Separating precious metals from ceramic computer chips, gold-plated antique dishes and lamps, and other ceramic and glass items is becoming a new way to make money from recycling. Ceramic computer chips and antique dish and glassware can contain gold, silver, and other precious metals. Methods of gold recovery from ceramics and pottery that involve the use of potentially toxic chemicals is not recommended. There are safe, non-toxic ways to recover gold and precious metals and make money doing so.
Visit some of the reference and resource websites listed below. Most methods of gold recovery from gold-plated glass and ceramics involve the use of potentially dangerous chemicals. Some methods and equipment have been developed that are non-toxic, and recommended for hobbyists.
Go shopping at local thrift stores for old gold-plated dishes, glasses, and lamps that are cheap, but that you could possibly recover gold from. Purchase a few items.
Start looking for free computer CPUs that could be taken apart for their ceramic chips. Scrap computer chips contain gold. Search online for lots of computer scrap chips and parts for sale. Don’t spend more than $50 to start with for scrap items to use for gold recovery.
Purchase a beginning gold recovery unit that uses safe, non-toxic chemicals and has an instructional video. This will cost about $500 as of January 2011. (See Reference 2.)
Arrange a work area for yourself that won’t be disturbed by others, and which is out of reach of children and pets. Start by setting up a work table to disassemble old lamps and scrap computer CPUs.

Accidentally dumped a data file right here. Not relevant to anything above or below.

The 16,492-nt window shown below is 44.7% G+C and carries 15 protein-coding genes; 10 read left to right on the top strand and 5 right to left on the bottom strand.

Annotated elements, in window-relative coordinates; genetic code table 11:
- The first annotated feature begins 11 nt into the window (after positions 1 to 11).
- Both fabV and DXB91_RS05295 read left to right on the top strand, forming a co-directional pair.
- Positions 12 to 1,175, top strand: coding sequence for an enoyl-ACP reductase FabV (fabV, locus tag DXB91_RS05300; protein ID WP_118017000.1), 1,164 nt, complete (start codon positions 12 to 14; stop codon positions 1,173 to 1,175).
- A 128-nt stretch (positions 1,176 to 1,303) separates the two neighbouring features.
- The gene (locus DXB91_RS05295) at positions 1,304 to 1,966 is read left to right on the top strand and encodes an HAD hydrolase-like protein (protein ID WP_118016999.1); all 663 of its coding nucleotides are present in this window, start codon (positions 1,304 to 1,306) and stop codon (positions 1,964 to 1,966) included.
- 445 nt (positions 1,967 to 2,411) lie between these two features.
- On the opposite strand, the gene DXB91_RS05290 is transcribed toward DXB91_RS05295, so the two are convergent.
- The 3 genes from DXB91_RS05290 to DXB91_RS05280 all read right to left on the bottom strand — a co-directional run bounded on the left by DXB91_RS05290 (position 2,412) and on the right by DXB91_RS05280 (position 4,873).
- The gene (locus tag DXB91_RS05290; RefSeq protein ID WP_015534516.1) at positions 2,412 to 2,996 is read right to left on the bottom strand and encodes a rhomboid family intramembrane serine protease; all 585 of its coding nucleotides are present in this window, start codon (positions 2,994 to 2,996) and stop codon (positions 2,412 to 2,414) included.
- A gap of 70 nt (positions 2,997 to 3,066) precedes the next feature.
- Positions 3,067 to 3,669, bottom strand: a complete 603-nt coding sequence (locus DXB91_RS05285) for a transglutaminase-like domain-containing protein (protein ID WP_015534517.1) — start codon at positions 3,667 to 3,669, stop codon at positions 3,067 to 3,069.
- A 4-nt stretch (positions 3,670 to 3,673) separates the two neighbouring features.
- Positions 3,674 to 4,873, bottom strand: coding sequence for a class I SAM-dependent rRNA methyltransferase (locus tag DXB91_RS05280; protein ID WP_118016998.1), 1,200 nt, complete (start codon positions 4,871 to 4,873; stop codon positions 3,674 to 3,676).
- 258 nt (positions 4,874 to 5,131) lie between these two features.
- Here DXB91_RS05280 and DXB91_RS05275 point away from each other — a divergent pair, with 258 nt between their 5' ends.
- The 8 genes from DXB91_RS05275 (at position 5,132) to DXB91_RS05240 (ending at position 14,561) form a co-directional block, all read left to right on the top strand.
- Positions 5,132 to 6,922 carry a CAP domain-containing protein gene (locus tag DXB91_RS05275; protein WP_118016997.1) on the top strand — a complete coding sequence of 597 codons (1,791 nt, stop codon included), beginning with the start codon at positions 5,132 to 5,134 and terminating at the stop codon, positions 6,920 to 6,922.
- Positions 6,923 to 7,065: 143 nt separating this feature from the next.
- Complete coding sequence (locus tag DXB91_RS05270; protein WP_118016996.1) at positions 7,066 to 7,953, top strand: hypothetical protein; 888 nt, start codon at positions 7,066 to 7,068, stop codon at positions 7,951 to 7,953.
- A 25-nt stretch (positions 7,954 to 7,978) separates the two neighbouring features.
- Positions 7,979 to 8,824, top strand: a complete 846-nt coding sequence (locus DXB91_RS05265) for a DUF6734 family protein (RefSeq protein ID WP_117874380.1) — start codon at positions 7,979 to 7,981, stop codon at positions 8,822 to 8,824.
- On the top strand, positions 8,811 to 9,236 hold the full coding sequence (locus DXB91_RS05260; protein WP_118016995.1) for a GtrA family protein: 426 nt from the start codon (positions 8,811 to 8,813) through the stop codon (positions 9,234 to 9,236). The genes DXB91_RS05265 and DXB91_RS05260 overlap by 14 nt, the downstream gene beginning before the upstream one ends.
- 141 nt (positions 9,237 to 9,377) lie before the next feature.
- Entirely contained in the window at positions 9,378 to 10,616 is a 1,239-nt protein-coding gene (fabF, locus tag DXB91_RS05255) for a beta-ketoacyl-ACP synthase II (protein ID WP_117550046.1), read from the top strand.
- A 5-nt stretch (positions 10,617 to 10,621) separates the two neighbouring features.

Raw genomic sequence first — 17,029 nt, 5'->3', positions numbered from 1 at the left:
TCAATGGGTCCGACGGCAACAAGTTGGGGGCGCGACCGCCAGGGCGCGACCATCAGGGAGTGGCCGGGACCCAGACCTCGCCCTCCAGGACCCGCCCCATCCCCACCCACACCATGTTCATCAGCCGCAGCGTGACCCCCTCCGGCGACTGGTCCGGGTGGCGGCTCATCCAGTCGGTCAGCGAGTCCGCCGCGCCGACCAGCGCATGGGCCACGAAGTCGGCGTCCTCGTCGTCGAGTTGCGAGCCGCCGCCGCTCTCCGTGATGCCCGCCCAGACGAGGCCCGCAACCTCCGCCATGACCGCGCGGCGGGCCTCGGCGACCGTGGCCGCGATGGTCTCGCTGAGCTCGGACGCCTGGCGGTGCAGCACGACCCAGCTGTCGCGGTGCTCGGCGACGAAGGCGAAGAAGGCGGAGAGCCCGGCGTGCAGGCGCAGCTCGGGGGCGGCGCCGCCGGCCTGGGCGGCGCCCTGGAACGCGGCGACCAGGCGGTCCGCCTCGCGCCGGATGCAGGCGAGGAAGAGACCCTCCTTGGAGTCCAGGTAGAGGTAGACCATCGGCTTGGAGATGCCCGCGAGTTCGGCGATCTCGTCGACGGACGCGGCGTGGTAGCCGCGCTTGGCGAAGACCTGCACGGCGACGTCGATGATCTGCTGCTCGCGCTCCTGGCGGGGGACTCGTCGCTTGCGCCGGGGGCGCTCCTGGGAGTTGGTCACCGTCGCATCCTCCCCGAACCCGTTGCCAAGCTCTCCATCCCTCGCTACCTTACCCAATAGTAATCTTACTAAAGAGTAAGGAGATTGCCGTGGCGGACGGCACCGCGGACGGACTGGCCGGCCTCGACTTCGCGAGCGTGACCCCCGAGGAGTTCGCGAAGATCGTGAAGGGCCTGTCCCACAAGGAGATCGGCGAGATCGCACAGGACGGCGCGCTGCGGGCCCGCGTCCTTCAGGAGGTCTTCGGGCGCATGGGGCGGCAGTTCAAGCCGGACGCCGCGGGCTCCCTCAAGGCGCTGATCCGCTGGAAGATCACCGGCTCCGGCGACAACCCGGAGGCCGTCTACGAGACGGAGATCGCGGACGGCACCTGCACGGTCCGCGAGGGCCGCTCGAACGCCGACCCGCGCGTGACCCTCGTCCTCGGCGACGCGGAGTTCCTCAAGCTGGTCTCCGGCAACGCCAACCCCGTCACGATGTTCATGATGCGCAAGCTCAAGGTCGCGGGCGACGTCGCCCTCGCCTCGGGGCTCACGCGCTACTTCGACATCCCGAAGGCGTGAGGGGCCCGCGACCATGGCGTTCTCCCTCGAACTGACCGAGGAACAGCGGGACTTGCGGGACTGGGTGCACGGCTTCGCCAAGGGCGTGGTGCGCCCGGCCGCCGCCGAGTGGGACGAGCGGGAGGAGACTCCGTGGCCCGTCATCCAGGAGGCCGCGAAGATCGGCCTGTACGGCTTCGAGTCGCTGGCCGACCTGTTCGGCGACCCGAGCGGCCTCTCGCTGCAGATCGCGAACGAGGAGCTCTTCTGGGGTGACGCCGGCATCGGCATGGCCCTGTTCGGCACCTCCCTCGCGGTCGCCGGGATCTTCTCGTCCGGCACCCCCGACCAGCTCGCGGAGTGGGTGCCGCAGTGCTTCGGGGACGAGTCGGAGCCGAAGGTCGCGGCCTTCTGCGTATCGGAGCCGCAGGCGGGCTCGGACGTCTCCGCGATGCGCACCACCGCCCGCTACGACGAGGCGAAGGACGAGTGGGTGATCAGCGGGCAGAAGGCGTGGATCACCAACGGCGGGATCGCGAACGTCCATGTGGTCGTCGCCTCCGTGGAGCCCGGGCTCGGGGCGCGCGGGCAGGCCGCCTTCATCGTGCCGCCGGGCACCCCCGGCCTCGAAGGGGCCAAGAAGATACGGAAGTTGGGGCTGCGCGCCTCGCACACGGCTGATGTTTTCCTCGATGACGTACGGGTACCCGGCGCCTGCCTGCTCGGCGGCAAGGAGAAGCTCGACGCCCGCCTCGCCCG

Unpack your gold recovery unit to make sure all items are enclosed. Set the machine up in your work area on a separate table. Set the supplies next to the machine.
Watch the video that came with the gold recovery unit. Follow the step-by-step instructions for machine setup and use.
Add gold-plated ceramic items and computer chips to the gold recovery unit to be stripped of their precious metals. Let the items sit in the solution as long as needed, per the video instructions.
Remove the gold recovered in the bottom of the gold recovery unit. After rinsing off with cool water and drying with a shop towel, turn on the digital scale. Weigh the gold that you have recovered, and try to make a record of it. Contact a refiner or scrap gold buyer to see how much they will pay you for the gold you have recovered.
Spend time hunting in antique stores and you may be able to strip gold off of old ceramic plates and glassware without damaging the plate or glass itself, and sell those items again.
Always adhere to safety precautions when attempting to recover gold. Although there are numerous potentially toxic, more complicated methods of recovering gold from ceramics, spending some money on equipment and non-toxic chemical processes will pay off for you in the long run.
- pottery image by bayu harsa from Fotolia.com